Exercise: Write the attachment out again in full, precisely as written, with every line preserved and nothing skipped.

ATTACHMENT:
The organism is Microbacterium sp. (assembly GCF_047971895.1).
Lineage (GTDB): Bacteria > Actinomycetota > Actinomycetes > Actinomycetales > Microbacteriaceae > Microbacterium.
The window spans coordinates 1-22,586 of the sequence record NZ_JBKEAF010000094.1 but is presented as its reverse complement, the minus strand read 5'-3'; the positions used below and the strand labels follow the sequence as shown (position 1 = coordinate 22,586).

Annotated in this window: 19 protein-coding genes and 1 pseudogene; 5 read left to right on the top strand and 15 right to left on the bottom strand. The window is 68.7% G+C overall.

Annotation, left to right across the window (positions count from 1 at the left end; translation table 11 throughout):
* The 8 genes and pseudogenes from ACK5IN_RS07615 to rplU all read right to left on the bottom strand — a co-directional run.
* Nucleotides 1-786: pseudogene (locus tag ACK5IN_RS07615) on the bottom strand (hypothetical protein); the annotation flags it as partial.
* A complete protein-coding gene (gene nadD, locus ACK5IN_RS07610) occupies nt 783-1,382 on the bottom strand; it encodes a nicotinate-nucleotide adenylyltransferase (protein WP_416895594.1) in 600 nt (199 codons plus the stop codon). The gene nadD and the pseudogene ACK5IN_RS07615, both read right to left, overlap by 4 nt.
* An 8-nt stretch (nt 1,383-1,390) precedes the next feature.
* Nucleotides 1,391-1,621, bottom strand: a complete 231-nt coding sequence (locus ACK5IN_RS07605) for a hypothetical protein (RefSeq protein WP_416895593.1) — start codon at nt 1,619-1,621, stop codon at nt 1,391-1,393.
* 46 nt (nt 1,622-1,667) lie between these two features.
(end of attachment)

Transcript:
The organism is Microbacterium sp. (assembly GCF_047971895.1).
Lineage (GTDB): Bacteria > Actinomycetota > Actinomycetes > Actinomycetales > Microbacteriaceae > Microbacterium.
The window spans coordinates 1-22,586 of the sequence record NZ_JBKEAF010000094.1 but is presented as its reverse complement, the minus strand read 5'-3'; the positions used below and the strand labels follow the sequence as shown (position 1 = coordinate 22,586).

Annotated in this window: 19 protein-coding genes and 1 pseudogene; 5 read left to right on the top strand and 15 right to left on the bottom strand. The window is 68.7% G+C overall.

Annotation, left to right across the window (positions count from 1 at the left end; translation table 11 throughout):
* The 8 genes and pseudogenes from ACK5IN_RS07615 to rplU all read right to left on the bottom strand — a co-directional run.
* Nucleotides 1-786: pseudogene (locus tag ACK5IN_RS07615) on the bottom strand (hypothetical protein); the annotation flags it as partial.
* A complete protein-coding gene (gene nadD, locus ACK5IN_RS07610) occupies nt 783-1,382 on the bottom strand; it encodes a nicotinate-nucleotide adenylyltransferase (protein WP_416895594.1) in 600 nt (199 codons plus the stop codon). The gene nadD and the pseudogene ACK5IN_RS07615, both read right to left, overlap by 4 nt.
* An 8-nt stretch (nt 1,383-1,390) precedes the next feature.
* Nucleotides 1,391-1,621, bottom strand: a complete 231-nt coding sequence (locus ACK5IN_RS07605) for a hypothetical protein (RefSeq protein WP_416895593.1) — start codon at nt 1,619-1,621, stop codon at nt 1,391-1,393.
* 46 nt (nt 1,622-1,667) lie between these two features.